Anime and realistic art both benefit from having an attention to anatomy - anime just happens to be one particular way of stylizing anatomy. With that in mind, the first place you should start is by looking up reference images of wolves. Always, always, always partake of some good reference! This will help you choose a pose that is dynamic and flows well. The pose you've chosen here could use some more excitement. For example, his feet are very evenly spaced, and his back line is very straight along the horizontal axis of the page. Check out this image, and see at the bottom just a few of the many interesting poses a wolf can take: arnatornwolf.deviantart.com/ar… A dynamic pose right off the bat can help draw the attention of viewers.
Once you have a strong pose in mind, start sketching out construction lines - these are very simple gestures of the main areas of mass (like hips, chest cage, head) as well as direction of the limbs, which will create more flow in your pose. Here's an example: whisperpntr.deviantart.com/art… Don't be afraid to use many lines and shapes in your initial drawing; you can then choose the best lines to mark over more darkly, to create that stylized anime look you're going for.
Again, always keep anatomy in mind. Look at where joints bend, for example in the legs and feet. You have a lot of straights in your legs, but not much articulation at the elbows, toes, or underlying muscles. Practice drawing as many variations of your character as possible, before you commit to one final pose. Draw at least 6-8, before you choose the one you want to go with. These kinds of drawing exercises are called studies - just like studying before a test is helpful to do well on that test, so are making studies of a character helpful in the final rendition of that character. Yes, it's a lot of work, but I promise it pays off in the end! Here's an example of a good wolf foot study: nakomii.deviantart.com/art/Fro…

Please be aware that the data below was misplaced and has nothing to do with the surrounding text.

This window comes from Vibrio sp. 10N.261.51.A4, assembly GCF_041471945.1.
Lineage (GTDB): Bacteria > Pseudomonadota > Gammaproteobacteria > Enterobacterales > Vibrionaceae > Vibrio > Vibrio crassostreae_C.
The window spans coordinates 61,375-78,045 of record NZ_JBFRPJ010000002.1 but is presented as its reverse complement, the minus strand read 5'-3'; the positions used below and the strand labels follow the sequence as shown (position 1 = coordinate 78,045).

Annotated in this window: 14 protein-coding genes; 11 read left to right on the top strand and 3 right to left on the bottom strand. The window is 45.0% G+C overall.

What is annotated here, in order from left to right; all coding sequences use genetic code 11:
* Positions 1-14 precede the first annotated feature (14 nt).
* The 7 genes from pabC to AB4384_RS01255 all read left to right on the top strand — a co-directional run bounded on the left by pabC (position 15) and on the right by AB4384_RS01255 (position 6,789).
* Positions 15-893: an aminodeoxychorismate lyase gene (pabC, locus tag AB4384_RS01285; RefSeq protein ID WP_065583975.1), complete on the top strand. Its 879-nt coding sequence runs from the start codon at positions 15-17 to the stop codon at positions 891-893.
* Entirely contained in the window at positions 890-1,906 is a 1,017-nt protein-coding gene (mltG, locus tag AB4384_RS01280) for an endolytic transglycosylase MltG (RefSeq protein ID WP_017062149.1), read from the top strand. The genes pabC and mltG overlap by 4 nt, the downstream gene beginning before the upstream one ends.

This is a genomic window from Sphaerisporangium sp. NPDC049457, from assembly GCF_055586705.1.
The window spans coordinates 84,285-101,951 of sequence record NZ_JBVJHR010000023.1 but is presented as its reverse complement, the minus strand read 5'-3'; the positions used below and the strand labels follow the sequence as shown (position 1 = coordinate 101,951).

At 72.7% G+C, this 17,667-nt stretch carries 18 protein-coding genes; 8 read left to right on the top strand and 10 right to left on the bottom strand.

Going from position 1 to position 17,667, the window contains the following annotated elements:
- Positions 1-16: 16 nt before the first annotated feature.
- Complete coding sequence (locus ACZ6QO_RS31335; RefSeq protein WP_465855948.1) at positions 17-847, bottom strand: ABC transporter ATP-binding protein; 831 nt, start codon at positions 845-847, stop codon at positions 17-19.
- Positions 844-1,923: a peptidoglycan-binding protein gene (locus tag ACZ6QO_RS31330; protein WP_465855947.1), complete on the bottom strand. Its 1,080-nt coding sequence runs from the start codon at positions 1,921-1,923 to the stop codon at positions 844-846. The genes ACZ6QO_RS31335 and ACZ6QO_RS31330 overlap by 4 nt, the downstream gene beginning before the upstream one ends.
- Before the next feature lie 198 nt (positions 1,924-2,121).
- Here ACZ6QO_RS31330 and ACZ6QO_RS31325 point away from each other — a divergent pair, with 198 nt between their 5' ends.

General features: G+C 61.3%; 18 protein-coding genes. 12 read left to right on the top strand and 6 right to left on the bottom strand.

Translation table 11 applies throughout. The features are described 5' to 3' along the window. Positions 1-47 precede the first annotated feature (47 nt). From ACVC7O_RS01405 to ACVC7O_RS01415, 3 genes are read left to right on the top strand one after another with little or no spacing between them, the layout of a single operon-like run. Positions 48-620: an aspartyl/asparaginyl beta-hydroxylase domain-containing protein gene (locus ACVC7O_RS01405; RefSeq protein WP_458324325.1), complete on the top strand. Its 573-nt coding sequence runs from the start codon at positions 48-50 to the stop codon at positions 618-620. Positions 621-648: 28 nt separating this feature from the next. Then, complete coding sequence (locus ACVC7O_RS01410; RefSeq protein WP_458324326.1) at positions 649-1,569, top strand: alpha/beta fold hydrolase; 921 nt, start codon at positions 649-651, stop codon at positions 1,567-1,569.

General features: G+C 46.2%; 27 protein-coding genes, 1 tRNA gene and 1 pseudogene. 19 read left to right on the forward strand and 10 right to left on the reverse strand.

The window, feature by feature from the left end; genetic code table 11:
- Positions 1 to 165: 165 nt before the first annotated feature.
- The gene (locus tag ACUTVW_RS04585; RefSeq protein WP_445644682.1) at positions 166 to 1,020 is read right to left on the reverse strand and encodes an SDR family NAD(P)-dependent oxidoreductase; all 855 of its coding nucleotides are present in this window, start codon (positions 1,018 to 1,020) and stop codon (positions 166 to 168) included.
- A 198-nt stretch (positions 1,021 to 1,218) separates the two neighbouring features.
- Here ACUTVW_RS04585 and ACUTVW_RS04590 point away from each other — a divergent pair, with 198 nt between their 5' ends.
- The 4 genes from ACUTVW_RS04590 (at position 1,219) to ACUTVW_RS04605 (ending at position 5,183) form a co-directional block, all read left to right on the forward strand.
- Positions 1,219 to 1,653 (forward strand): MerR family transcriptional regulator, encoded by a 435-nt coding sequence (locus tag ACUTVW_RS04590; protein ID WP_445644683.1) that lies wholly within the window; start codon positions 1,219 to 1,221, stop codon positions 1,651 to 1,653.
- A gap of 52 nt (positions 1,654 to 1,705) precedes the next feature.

Regarding your vision, I know you want to achieve that anime look! Keep at it, because the artists who draw the anime you watch have been doing that work their entire lives, and you'll get there too
Regarding originality, the sorts of details that you add will make it stand out as original from other drawings of wolves that have been done before. Things like color, background, flow, design - these can all benefit the originality of a piece.
Regarding impact, as I said before, I think bringing some more dynamic poses into your work will help it grab the viewer's eye, even as a thumbnail. Think about how big of a visual impact you want to make, and go for it!
Hope this helps!
Hi, hope you don't mind me sharing my advice,
first things first you have the basic anatomy structure down, which is good. As others have said, the best thing for improving it is looking at photos, studying dogs by drawing from life, and drawing from references. Practice makes perfect! -> howlecho.deviantart.com/art/Re…
finished piece from before - howlecho.deviantart.com/art/Ar…
As Gae-ta says, the wolf does look like he's floating. Drawing the wrist joints and bone/muscle structures in the legs will add the 'weight' to him quite simply. The hock bend is also too high up, its an easy mistake to make, I used to do it too when I first started drawing. As above, just study wolf photos and practice until you get it right.
Every artist has their own style so its about finding a style that works for you, but I work by drawing the shapes of the pose, ie circles etc before refining the pose until I'm happy before adding the colour. I can spend ages tweaking a pose until I'm happy! It might seem strange at first but it really does help.
Anime isn't a style I can draw well, but even cartoon animals have the basic guidelines in anatomy like the joints in legs etc so it does pay to study it. Once you've got it in your head you can experiment with styles much easier.
Hope this is helpful.